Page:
Second, are you really unable to comprehend that I can love the U.S. and yet see imperfections that I want to remedy?
You know, I hail from the great state of Maryland. It is my home, and I love it. I grew up here and so I love it; my friends and family are here, and so I love it. I love its geography, from the beaches to the mountains; its history, the Free State, the Battle of Baltimore; its culture, its crazy mix of South and North, that kitch plus that offbeat artistic sensibility thrown it - John Waters couldn't have come from anywhere else. I love that the STScI and Goddard SFC are here, our connection to the space program.
And though I mostly grew out of sports fandom, deep in my heart I still hold the irrational belief that the Baltimore Orioles are morally superior to any other baseball team.
When I point out that some other states have some programs or policies that we might to well to emulate, no one suggests that I move. No one feels the need to walk around with a Maryland flag pin on their lapel to demonstrate their love. No one thinks that the life of a Marylander is worth more than the life of a Virginian. If I mention that Maryland has some dark history (a slave state, the state that gave the nation Spiro Agnew and John Wilkes Booth) or that we have some serious on-going problems (like Baltimore's status as the heroin addiction capital of the nation), no one take that as evidence that I hate Maryland.
Would that people were as sane in their attitudes about love for the nation.
Why must you try to change my country to something else when you can simply go to that someplace else and leave my country the hell alone!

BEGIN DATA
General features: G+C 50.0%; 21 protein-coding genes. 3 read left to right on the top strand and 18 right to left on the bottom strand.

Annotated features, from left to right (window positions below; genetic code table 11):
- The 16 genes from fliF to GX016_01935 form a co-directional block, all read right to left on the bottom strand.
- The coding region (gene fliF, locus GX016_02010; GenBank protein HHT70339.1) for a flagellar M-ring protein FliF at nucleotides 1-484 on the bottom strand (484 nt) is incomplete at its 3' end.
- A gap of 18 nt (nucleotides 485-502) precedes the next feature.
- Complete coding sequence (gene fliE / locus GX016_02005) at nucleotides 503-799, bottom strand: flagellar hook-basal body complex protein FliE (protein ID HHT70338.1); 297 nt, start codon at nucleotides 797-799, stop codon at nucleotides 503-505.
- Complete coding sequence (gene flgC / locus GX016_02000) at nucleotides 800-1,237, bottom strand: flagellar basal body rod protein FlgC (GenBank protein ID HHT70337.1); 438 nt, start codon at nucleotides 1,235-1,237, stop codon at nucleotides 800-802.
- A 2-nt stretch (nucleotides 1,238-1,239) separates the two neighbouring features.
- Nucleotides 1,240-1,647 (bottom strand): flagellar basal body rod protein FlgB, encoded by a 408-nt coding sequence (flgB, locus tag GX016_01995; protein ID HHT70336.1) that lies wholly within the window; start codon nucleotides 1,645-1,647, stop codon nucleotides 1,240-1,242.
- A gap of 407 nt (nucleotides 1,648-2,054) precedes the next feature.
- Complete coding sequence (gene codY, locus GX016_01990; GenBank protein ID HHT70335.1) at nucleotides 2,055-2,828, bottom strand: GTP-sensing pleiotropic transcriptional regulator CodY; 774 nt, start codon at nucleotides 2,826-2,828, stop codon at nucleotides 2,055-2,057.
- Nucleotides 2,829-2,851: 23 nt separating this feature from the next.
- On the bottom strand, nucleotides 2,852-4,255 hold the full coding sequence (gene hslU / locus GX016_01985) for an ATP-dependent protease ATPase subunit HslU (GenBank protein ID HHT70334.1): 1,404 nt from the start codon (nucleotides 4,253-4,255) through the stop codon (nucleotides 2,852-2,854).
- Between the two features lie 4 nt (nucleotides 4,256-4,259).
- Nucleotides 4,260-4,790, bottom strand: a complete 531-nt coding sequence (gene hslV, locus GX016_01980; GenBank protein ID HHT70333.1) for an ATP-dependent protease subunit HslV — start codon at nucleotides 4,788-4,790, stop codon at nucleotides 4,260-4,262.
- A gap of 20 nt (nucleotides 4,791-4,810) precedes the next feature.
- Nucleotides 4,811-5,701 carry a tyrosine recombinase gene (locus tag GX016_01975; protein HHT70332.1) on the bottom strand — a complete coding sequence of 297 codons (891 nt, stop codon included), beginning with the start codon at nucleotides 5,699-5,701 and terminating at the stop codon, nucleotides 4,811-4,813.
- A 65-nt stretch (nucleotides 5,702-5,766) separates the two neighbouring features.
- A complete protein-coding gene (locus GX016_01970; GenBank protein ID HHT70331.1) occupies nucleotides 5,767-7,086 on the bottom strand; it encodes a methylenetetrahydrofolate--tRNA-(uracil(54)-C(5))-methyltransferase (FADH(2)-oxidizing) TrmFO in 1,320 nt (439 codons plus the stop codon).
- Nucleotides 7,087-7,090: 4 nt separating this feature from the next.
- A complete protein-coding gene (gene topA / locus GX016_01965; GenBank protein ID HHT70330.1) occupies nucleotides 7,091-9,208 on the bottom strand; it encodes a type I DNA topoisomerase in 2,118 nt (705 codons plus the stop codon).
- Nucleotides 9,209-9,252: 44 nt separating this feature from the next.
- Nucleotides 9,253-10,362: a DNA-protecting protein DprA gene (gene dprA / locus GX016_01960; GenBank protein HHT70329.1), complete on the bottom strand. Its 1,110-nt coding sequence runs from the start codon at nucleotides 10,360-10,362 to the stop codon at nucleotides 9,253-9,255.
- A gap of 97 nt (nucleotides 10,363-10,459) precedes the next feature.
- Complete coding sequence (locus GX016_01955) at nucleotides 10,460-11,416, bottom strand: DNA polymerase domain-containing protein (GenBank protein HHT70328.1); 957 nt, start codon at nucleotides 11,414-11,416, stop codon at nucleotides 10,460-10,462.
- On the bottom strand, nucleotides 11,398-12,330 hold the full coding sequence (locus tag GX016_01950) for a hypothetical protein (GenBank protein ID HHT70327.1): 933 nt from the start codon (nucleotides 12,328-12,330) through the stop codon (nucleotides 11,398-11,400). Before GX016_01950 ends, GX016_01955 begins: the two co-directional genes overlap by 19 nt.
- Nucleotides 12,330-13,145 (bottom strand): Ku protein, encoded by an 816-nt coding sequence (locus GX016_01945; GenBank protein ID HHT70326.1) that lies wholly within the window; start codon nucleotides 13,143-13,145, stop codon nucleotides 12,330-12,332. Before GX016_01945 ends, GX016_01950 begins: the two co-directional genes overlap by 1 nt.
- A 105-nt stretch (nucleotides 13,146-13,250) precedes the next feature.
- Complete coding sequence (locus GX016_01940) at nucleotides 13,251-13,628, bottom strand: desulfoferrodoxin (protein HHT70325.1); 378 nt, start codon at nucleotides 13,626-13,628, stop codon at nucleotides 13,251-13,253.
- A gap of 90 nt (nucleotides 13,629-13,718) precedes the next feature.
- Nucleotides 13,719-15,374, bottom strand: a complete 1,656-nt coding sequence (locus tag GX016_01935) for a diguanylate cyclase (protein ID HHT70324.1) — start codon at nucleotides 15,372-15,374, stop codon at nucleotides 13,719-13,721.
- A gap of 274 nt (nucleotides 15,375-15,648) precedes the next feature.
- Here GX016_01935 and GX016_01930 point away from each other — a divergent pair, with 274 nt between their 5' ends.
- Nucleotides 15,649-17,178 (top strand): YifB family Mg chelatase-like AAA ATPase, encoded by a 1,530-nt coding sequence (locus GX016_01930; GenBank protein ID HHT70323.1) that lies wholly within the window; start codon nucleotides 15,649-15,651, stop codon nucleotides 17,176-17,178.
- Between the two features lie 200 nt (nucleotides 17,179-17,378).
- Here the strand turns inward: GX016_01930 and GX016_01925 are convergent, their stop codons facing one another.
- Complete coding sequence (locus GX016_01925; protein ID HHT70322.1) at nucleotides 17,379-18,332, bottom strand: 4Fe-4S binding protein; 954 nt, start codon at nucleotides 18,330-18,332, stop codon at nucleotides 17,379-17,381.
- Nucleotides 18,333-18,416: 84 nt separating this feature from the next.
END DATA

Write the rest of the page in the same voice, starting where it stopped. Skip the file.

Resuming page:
This is MY COUNTRY TOO, jerkwad. And I happen to love it too much to let fools run it into the ground without at least speaking up.
I grew tired of this "love it or leave it!" bullshit a long time ago, and it sickens me to see it being thrown up again by the desperate and dying (in its current incarnation) GOP.
So take it and shove it.
I guess if you artificially define "hard work" to be "using your muscles" this is true enough.
No. That was one of Marx's greatest bloopers, to disregard intellectual labor.
Define "one's own" and define "hard work". And define them meaningfully.
"One's own hard work" in this context means physical or intellectual labor performed by one in support of the production of goods or services. Even the IRS recognizes the distinction between "material involvement" in a business and "passive activity".
If your only involvement with a business is to put money in and get a dividend statement every so often, you're not engaged in "hard work", you're an absentee owner. If your only involvement with a business is to buy and sell its stock, you're not engaged in hard work, you're engaged in speculation, in gambling. If your only involvement with a business is that you have a piece of paper from the state, a land deed, that forces that business to pay you for occupying that piece of the Earth's surface, you're not engaged in hard work. In each case, you're skimming off the value created by labor of others.
What is your alternative?
My alternative is policies that favor earned income over passive investments, rents, and inheritances, resulting in a flatter distribution of wealth.
Do you think there exists a system where the top 10% of the population only owns 10% of the wealth?
Neither necessary nor desirable. We don't need a completely flat distribution to have something much, much better than the L curve we have now.
The fact is that poor people breed like vermin, then they don't take care of their kids, then those kids go on to do the same.
Ah, I see. Poor people are "vermin".
Your own words indite you more than anything I could say.